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Creaky joints and glucosamine

Last year around £2 billion was spent on Glucosamine products, capsules filled with the powdered shells of crabs, lobsters and prawns, compared to £30 million on Vitamin C, suggesting millions of Britons believe the supplements will protect their knees, hips, wrists and knuckles from deterioration.

Around 1.2 million people in the UK visit their GP suffering from Osteoarthritis, characterised by loss of cartilage in the joints and according to arthritis UK one in ten people in the UK may suffer from joint degeneration.

There is no known cure and few effective treatments except painkillers and eventually surgery so it’s no wonder people are turning to alternative methods. Sales of Glucosamine supplements have increased by more than 60% since 2003.

'Glucosamine is needed to produce a molecule called hyaluronic acid, which is found naturally in cartilage, tendons, ligaments, and synovial fluid around the joints and helps with elasticity,' says Dr Pieris Nicola, a nutritional therapist and pharmacology expert.
'You can't obtain glucosamine directly from your diet. Instead, our body produces it from the glucose and glutamine building blocks in all foods.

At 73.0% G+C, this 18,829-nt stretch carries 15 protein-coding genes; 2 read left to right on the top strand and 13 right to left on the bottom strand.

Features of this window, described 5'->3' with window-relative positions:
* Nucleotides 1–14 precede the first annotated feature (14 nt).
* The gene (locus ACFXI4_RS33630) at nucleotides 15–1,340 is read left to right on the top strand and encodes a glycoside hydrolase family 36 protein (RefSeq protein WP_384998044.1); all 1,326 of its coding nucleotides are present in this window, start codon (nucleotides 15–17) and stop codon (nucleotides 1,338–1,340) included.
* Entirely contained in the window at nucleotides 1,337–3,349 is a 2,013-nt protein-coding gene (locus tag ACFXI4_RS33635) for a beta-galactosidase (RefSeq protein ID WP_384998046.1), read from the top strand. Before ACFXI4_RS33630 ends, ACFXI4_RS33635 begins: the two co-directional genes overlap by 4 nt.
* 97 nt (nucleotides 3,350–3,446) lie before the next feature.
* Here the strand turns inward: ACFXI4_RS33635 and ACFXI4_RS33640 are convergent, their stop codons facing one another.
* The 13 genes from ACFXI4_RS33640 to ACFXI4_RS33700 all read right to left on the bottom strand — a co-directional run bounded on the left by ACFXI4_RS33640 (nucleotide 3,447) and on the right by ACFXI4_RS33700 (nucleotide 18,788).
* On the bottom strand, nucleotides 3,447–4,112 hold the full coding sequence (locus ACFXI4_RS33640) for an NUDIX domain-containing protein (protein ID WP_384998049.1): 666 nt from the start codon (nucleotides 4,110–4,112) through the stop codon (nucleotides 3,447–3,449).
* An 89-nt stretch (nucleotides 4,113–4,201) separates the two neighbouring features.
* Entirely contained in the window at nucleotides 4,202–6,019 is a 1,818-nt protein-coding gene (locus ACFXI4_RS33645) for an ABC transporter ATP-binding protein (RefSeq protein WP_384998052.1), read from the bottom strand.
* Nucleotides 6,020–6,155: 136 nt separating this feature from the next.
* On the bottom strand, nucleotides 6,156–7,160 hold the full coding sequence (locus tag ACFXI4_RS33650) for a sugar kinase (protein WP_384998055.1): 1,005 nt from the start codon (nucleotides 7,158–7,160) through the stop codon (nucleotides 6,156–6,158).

'As production of glucosamine slows with age, some people decide to take it as a supplement. Glucosamine supplements are prepared using chitin, present in the shells of crabs, lobsters, prawns and shrimps. Vegetarian glucosamine is produced by a process of corn fermentation.'


Arthritis Research UK suggests that those who want to try it should take glucosamine mixed with chondroitin (shark cartilage) supplements for three months and if the pain eases, carry on.

'Most of the trials involve patients taking between 1,500mg and 2,000mg of glucosamine per day, which is what many of the over-the-counter supplements contain,' says Professor Alan Silman, medical director of Arthritis Research UK.

'In our own review we found that glucosamine sulphate supplements scored three out of five for effectiveness while glucosamine hydrochloride scored one out of five.

'All the trials have found that there are very few side effects to taking glucosamine, so even if a patient is improving only thanks to the placebo effect, it's not doing them any harm.

'The majority of the trials have evaluated that taking glucosamine demonstrated significant clinical benefit when compared with placebo of non-steroid anti-inflammatory drugs.'

Last updated: 11-04-2011